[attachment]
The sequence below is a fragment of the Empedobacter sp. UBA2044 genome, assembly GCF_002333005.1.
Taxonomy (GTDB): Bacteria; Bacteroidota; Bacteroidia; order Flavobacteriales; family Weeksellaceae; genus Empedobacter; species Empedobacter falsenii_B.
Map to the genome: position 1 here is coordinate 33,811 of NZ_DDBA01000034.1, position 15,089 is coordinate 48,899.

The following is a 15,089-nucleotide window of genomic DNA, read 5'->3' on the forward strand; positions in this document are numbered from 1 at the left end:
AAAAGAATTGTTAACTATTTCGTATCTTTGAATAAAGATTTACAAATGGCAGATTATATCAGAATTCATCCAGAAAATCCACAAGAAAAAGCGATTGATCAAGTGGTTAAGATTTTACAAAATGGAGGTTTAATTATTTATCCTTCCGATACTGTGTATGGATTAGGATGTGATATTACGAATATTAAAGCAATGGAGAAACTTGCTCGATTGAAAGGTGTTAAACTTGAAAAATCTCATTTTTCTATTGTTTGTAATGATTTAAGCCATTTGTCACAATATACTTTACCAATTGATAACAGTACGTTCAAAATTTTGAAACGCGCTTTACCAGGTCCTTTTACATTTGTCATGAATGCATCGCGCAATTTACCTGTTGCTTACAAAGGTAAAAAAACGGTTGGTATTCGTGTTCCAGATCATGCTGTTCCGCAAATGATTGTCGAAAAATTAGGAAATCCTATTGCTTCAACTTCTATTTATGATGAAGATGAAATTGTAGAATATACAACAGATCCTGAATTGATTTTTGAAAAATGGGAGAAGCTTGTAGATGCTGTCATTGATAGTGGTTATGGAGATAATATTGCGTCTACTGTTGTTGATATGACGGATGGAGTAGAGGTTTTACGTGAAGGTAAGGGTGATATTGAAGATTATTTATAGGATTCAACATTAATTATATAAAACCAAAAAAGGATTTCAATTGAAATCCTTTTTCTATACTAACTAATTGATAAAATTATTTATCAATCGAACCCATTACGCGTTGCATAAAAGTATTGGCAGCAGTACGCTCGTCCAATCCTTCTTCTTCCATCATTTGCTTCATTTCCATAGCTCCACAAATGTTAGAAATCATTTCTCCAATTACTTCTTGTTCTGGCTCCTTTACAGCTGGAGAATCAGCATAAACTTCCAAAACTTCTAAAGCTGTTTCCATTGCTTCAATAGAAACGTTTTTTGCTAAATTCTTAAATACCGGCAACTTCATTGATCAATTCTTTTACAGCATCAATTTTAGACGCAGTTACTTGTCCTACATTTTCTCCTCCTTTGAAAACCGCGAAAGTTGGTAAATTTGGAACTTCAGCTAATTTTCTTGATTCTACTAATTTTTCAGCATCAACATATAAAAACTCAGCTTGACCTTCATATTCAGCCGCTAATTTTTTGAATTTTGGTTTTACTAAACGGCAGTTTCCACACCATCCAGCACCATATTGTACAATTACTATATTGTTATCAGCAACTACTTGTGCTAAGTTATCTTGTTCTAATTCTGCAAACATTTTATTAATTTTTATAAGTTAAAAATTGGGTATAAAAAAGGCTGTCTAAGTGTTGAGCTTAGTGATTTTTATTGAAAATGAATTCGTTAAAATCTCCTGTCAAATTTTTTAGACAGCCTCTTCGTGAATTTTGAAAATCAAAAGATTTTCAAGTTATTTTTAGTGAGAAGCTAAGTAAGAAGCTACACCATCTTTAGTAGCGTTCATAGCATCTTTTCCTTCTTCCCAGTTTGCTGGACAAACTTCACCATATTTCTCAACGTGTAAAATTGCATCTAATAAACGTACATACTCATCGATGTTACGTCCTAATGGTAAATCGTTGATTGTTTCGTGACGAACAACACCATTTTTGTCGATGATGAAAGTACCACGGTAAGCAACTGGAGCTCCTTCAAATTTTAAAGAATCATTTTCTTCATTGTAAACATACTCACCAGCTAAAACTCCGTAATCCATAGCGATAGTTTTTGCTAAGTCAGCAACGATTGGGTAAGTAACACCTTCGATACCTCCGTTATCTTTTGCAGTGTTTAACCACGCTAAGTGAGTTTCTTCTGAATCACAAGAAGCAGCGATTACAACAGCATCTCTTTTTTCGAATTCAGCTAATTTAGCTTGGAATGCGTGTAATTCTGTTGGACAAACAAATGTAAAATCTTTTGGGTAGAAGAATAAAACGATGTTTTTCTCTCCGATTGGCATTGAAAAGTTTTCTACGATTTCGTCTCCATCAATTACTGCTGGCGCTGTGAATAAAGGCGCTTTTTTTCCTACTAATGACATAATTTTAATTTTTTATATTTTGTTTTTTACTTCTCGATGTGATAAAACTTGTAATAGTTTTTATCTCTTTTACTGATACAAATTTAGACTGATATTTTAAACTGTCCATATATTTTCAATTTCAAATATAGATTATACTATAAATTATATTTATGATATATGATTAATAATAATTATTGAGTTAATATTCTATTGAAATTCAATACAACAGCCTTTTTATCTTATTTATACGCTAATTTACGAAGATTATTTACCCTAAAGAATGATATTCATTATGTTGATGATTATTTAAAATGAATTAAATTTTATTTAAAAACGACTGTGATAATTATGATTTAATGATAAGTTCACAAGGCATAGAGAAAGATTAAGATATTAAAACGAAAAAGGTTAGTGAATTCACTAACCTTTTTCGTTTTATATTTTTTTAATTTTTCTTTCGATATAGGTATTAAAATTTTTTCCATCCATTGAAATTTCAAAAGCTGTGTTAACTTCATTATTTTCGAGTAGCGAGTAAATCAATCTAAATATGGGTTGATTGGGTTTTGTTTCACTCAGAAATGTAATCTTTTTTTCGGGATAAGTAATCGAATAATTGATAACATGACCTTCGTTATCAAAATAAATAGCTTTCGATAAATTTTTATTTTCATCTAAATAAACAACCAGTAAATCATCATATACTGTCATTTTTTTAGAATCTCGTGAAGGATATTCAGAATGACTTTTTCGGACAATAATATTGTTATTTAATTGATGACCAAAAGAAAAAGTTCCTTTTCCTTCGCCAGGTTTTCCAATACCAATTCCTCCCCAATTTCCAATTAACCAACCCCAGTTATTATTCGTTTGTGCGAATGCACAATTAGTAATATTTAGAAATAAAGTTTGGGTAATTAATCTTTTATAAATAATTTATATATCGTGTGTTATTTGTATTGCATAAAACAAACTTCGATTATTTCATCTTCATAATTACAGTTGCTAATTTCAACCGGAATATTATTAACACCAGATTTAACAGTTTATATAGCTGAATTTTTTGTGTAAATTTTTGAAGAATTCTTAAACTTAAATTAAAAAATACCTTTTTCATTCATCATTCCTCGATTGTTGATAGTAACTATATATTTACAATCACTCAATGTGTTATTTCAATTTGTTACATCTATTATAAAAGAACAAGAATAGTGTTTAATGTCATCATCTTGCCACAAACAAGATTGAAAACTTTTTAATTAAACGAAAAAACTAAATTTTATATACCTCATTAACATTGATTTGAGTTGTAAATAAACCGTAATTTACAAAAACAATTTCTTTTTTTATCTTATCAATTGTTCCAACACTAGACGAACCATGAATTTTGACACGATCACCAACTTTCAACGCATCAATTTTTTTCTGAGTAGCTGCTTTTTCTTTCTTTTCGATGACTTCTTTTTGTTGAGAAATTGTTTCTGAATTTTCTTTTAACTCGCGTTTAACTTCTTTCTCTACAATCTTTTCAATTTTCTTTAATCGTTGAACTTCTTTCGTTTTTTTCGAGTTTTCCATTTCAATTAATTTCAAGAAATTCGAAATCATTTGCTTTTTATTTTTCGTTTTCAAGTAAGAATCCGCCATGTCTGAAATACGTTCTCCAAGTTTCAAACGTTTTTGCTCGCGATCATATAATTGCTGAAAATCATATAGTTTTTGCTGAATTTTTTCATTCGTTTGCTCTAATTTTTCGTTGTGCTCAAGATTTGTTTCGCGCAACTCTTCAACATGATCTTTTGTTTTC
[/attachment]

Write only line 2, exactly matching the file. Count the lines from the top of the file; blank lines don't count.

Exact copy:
Taxonomy (GTDB): Bacteria; Bacteroidota; Bacteroidia; order Flavobacteriales; family Weeksellaceae; genus Empedobacter; species Empedobacter falsenii_B.